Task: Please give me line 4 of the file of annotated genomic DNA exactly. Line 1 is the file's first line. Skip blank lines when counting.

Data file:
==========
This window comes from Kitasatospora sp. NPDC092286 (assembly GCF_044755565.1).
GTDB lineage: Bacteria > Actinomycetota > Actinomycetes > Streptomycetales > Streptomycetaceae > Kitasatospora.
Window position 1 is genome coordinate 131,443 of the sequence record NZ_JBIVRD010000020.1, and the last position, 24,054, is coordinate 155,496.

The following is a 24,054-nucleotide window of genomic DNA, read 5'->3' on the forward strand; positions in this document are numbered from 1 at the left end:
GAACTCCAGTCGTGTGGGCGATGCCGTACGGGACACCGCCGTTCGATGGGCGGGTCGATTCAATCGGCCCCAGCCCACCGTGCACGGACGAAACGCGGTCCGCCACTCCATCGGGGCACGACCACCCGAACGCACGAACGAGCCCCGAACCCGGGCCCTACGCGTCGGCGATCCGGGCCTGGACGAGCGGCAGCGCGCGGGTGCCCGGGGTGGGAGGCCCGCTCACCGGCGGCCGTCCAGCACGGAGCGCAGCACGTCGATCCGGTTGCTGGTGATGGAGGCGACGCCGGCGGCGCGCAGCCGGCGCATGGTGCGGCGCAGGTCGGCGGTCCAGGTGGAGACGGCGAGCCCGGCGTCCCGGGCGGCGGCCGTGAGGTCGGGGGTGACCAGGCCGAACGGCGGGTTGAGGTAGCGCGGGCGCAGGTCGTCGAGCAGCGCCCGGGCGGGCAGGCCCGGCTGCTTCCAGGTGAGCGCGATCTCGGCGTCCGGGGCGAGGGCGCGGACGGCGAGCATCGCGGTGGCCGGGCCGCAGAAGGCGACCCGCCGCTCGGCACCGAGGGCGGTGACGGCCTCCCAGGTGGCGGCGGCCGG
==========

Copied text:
The following is a 24,054-nucleotide window of genomic DNA, read 5'->3' on the forward strand; positions in this document are numbered from 1 at the left end: